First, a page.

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Ukraine creditors form bloc to negotiate bond restructuring

Robin Wigglesworth

Ukraine's biggest creditor has formed a bloc and hired advisers to prepare for tough negotiations with Kiev, after the stricken country last week set out proposals for a drastic restructuring of its $17bn international debt.

According to a person familiar with the matter, Blackstone's advisory arm has been hired to advise the group, which controls about 50 per cent of the country's international bonds and therefore has the power to make or break the restructuring.

People carrying Ukrainian flags participate in the 'March of Dignity' in Kiev, Ukraine.
Getty Images

The bondholder bloc is led by Franklin Templeton, which is by some distance Ukraine's single biggest creditor having snapped up about $7bn of Kiev's debts, according to another person familiar with the matter, most of it ahead of the country's revolution and subsequent crisis.

Blackstone represented Greece's creditors in 2012, and will once again square up to Lazard, the investment bank that advised Athens and is now acting for Ukraine's government.

The restructuring is part of a new $40bn International Monetary Fund-led rescue of Kiev. The previous $17bn bailout programme unravelled after Russia annexed the Crimea and fomented a separatist civil war in eastern Ukraine, ravaging the economy.

Finance minister Natalie Jaresko last week held a conference call with creditors setting out the government's position. She said Kiev was looking for about $15bn of debt relief and warned that this could include principal reductions on the face value of its bonds, in addition to lower interest payments and extended repayment schedules.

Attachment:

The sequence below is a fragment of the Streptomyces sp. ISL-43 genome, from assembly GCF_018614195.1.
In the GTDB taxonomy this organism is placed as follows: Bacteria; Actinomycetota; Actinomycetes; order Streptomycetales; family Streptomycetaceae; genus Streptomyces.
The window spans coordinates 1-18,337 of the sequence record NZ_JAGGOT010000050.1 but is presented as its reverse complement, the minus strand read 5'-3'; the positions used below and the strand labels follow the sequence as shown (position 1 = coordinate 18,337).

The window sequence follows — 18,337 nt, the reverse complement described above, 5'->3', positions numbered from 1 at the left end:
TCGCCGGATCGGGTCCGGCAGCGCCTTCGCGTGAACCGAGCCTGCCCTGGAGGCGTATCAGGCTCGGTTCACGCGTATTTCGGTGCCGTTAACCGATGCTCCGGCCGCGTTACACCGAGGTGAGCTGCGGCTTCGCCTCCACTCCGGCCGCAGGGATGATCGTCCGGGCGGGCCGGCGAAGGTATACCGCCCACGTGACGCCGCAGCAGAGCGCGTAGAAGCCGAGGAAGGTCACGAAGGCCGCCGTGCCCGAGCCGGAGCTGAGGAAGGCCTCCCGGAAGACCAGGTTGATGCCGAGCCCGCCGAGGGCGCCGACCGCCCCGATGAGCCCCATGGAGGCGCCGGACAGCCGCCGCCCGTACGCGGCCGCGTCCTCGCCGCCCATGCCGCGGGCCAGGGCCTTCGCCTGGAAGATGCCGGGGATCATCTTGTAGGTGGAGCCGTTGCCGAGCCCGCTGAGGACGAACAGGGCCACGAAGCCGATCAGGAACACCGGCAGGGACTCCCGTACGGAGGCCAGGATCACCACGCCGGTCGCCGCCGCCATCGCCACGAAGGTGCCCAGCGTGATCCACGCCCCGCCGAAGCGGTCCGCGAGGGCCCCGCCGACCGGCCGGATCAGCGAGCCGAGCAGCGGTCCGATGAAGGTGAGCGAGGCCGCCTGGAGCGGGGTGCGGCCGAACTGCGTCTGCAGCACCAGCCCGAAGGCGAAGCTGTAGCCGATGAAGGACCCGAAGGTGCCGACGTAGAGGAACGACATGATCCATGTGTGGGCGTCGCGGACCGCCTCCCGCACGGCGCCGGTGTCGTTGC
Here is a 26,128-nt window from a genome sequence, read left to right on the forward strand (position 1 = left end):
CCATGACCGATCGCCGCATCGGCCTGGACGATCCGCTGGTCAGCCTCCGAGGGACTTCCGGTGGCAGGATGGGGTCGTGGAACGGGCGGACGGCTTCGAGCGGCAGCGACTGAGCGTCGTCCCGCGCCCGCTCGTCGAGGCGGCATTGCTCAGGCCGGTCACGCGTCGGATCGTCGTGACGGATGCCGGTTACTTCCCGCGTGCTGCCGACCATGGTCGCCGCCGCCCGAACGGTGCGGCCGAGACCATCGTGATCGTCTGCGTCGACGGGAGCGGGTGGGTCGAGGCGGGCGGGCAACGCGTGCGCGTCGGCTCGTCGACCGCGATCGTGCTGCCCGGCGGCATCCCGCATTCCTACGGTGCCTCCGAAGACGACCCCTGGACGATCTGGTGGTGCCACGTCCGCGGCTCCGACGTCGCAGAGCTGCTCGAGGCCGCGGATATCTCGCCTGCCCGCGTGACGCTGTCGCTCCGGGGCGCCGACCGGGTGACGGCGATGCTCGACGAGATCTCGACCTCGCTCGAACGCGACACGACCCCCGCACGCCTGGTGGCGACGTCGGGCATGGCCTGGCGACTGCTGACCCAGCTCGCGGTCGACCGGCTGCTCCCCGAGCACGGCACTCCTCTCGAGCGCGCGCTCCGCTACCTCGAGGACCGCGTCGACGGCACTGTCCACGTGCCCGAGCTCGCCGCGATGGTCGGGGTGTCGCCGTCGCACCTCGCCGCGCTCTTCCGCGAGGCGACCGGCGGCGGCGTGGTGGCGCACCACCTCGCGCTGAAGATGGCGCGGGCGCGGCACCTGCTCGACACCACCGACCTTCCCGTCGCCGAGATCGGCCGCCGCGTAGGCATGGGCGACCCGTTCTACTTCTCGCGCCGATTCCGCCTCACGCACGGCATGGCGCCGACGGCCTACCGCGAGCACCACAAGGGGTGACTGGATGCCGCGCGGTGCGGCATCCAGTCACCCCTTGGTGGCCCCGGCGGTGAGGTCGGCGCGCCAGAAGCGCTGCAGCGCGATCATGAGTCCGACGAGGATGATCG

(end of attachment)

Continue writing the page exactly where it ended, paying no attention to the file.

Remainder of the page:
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Negotiations are likely to be combative. A person close to the talks said the bondholder group was unwilling to accept outright haircuts, and believed the targeted debt relief was too high.

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Russia will be another big hurdle. The country is owed $3bn by Ukraine through a bond issued as part of a bailout for the pro-Moscow government that was ousted last year. Russia has indicated that it is unwilling to restructure the debt.

In last week's conference call Ms Jaresko stressed there would be no special treatment for any creditors, including Russia. "We invite the holders of the Russian bonds as well as all of our other eurobonds to participate in this process on the basis of transparency, good faith and inter-creditor equity," she said.

Russia could choose to hold out and refuse to restructure its bond. That would force Ukraine either to seek a deeper haircut on the other creditors to repay Moscow in full or risk protracted litigation at the same time as it attempts to restore and reform its recession and war-battered economy.

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The bondholder bloc has already started to explore options in case the Russian government proves unwilling to restructure its debts. The IMF highlighted this as a big risk to the success of its new programme.

"Creditors may balk at the terms being offered in the debt operation and holdouts may try to free ride," the IMF report said. "The negotiations may be protracted, particularly as some creditors have large positions in specific bond issues."

The restructuring mandate is a fillip to Blackstone Advisory Partners, which is being spun out of the US investment firm alongside several other advisory arms and merged into PJT Partners. It will be listed in New York soon. Weil Gotshal is the bondholders' law firm, while White & Case represents Ukraine.